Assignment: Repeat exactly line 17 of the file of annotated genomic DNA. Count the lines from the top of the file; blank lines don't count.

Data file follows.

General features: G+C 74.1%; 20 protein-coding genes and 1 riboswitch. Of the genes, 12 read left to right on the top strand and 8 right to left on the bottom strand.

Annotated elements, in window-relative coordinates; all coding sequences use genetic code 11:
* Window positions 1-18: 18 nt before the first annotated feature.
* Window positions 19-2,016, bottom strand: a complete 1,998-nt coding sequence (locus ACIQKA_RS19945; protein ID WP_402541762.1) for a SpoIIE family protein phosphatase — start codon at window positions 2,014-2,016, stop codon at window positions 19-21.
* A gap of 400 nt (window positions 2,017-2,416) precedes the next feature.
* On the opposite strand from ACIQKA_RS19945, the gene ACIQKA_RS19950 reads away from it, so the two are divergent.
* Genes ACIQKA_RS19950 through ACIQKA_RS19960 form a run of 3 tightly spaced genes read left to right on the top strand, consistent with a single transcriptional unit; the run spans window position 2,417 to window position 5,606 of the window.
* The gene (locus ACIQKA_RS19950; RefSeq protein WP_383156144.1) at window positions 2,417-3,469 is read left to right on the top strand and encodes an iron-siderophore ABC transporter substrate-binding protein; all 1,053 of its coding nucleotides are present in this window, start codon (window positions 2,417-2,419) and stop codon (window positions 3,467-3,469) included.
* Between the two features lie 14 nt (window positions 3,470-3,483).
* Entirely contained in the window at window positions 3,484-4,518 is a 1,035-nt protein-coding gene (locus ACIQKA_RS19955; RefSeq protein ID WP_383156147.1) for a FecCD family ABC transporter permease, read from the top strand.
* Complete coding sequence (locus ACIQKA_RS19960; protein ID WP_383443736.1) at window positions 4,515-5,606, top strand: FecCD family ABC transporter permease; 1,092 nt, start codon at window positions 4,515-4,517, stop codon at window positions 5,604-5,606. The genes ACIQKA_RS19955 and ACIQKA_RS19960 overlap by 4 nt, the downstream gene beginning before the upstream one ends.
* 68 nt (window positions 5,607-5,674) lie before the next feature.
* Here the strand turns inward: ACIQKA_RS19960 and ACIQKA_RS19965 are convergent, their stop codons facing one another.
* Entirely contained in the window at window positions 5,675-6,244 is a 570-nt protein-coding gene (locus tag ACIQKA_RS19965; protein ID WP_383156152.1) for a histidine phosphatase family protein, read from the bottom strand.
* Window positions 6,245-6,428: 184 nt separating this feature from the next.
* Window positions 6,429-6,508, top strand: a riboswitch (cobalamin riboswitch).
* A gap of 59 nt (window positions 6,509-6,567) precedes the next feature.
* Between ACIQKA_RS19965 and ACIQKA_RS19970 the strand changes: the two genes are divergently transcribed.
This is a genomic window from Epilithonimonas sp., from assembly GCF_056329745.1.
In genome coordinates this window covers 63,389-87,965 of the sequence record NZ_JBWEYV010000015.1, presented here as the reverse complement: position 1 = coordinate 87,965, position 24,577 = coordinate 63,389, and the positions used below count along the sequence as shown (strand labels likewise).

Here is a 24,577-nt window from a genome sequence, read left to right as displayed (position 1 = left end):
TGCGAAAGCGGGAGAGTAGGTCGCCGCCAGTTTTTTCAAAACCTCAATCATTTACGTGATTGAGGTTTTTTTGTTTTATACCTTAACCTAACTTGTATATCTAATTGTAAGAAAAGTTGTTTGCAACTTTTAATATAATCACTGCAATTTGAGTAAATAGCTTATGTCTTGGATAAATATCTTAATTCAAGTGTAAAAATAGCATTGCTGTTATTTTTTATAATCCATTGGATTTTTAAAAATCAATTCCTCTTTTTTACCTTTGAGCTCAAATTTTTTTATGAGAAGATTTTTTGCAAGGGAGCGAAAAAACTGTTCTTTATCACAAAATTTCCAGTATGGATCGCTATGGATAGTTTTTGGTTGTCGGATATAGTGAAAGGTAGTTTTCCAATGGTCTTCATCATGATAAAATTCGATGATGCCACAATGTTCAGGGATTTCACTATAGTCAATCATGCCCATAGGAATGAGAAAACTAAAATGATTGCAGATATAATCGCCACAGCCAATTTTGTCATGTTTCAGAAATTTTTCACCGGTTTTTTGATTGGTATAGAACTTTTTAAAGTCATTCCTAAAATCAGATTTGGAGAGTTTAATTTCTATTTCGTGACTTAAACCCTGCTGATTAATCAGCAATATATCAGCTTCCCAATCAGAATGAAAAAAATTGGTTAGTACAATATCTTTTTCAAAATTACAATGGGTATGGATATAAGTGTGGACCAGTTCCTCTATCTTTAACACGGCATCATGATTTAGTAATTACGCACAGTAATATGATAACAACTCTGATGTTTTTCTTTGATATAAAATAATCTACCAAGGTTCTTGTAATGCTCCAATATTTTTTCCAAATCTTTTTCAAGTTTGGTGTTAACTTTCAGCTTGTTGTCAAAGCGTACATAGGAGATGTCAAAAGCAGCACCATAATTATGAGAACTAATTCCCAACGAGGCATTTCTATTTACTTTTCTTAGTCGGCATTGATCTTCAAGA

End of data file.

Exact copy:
* A gap of 59 nt (window positions 6,509-6,567) precedes the next feature.